Poor power factor is penalized by most utility companies. If they are supplying you with 100 kW of power and you’re only utilizing 80 kW, they get mad and make you pay. Why? Because it costs money for the utility company to ensure it’s creating enough energy at all times that your facility can get 100 kW – and you’re not using it all! So they are going to charge you for the 100 kW and THEN tack on a fee for inconveniencing them for no reason. If you install a capacitor that bumps your power factor up to 97% and you start using 97 kW of the 100 kW supplied by the utility, they’ll drop that penalty fee for being wasteful.

Also, poor power factor typically contributes to shorter equipment life. I still have not found a way to relate this to beer since froth doesn’t seem to have any adverse affects on the longevity of a beer mug. But stay with me here… you’re almost a power factor guru now so I can drop the analogy for a second. As poor power factor continues and gets worse, equipment can experience voltage drops. Once these voltage drops become excessivee, overheating and premature failure of motors and other equipment can occur. By allowing for premature equipment failure occur, we’re throwing money at fixing a symptom of poor power factor rather than investing in fixing the problem. That makes sense, right?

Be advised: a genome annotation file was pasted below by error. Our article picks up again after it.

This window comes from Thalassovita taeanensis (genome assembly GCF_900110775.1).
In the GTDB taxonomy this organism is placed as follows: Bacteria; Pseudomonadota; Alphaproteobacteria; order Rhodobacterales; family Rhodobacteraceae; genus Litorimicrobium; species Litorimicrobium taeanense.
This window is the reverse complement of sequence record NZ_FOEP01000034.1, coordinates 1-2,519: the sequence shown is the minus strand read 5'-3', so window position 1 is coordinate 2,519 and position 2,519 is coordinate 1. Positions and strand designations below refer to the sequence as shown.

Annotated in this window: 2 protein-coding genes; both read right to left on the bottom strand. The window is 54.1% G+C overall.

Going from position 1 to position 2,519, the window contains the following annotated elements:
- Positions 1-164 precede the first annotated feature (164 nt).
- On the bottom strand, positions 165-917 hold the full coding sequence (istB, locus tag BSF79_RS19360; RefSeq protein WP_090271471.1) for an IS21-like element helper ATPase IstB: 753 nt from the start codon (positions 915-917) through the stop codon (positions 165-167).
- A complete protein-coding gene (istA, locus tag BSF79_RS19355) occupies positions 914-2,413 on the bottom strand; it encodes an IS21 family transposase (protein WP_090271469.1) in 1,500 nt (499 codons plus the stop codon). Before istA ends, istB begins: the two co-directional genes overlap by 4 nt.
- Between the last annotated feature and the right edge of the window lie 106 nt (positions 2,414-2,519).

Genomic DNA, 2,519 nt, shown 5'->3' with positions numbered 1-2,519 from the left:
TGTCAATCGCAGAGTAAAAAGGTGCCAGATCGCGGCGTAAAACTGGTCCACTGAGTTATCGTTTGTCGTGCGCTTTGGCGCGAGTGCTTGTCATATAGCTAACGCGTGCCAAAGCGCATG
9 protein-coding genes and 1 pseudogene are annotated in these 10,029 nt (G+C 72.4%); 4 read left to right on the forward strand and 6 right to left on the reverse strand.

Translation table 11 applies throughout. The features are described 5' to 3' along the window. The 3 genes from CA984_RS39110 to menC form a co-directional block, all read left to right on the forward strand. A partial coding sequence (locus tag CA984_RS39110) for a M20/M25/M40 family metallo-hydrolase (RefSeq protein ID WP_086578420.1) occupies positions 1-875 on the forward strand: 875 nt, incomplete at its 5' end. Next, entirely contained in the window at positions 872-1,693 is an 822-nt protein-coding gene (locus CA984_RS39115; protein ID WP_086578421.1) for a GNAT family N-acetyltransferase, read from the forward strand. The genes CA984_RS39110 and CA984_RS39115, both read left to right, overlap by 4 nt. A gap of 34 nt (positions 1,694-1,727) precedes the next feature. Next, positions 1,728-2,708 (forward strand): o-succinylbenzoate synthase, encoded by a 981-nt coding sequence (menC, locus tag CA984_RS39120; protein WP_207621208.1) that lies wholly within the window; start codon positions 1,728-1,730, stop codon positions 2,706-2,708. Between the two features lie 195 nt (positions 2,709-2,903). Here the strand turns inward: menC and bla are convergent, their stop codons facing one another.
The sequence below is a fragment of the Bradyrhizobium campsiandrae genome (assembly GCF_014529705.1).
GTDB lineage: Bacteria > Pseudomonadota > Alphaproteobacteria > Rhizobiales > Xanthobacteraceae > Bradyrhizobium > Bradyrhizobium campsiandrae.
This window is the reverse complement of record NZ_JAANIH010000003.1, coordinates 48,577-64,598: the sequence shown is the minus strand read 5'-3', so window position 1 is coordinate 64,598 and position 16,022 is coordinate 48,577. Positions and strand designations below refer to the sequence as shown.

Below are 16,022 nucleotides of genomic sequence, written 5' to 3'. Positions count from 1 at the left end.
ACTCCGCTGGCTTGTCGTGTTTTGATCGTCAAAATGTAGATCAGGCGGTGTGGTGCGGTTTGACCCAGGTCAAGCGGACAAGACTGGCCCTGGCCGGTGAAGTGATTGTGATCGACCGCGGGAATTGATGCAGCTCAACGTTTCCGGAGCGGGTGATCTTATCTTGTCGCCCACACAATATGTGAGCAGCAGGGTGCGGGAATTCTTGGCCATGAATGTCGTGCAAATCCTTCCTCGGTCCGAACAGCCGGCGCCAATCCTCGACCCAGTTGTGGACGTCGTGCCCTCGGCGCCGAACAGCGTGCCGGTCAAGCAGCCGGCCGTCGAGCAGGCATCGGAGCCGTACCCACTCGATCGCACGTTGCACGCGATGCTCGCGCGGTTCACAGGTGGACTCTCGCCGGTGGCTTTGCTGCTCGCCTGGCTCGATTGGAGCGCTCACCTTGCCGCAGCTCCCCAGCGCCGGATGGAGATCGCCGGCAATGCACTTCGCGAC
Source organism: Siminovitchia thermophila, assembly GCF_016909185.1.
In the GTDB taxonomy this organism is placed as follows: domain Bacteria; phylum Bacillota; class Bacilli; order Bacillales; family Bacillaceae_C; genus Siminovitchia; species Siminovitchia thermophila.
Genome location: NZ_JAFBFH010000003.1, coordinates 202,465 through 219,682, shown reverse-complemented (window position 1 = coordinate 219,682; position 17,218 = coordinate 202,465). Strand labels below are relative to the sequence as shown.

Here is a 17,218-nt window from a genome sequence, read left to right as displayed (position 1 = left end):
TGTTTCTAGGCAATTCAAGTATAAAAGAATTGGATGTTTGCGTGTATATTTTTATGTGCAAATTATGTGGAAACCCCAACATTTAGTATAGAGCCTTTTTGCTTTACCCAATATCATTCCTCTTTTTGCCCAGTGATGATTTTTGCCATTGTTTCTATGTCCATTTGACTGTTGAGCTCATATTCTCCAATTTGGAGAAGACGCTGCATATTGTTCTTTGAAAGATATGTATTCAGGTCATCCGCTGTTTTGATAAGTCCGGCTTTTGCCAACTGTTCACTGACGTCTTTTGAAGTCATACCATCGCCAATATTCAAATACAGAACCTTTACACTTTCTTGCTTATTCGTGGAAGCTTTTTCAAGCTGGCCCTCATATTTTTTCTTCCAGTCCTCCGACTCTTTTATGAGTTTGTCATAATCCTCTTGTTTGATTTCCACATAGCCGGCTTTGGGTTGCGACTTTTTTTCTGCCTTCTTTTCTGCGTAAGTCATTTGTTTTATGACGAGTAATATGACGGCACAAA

So let’s recap this business case:

1. You’re not getting charged for froth you can’t drink. This translates to less money wasted on power that’s never used.
2. You can fill more mugs than you could before. This translates to making more widgets with the same power cost.
3. Your mugs last longer. This translates into less money wasted on replacing equipment, lower operational costs.

Less waste, potential for more production, and lower bottom line – can you argue with that? Probably not.

What did you think of The Art of Explaining Power Factor and [title]? These posts were an exercise in relating technical concepts to those who do not speak energy efficiency as their primary language. I would love your feedback – and do not hesitate to be critical if you feel so compelled. I constantly strive to become better and better at relating to others through communication so any constructive criticisms you have are welcomed.

Please share in the comment section below.

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3 Comments on “Power Factor Correction – How and Why”

  1. Mark W. Says:

    While reading this post I was reminded of my brother’s installation of a new natural gas furnace a few years ago. The new furnace works OK but it wasn’t properly sized for the house. He had an 80K BTU unit installed which is more capacity than necessary. He would have been much better off with a 60K BTU furnace which would have been more energy efficient with better temperature control and probably resulted in longer life. Bigger isn’t always better. It’s not power factor but the closest correlation I could easily come up with.


  2. Madam Energy Says:

    Mark, I can see the correlation. Kind of like the somewhat inappropriate cliche: “bigger isn’t always better – it’s how you use the tool.”


  3. Mrunalini Says:

    Thanks for such a wonderful , Simple & exciting explaination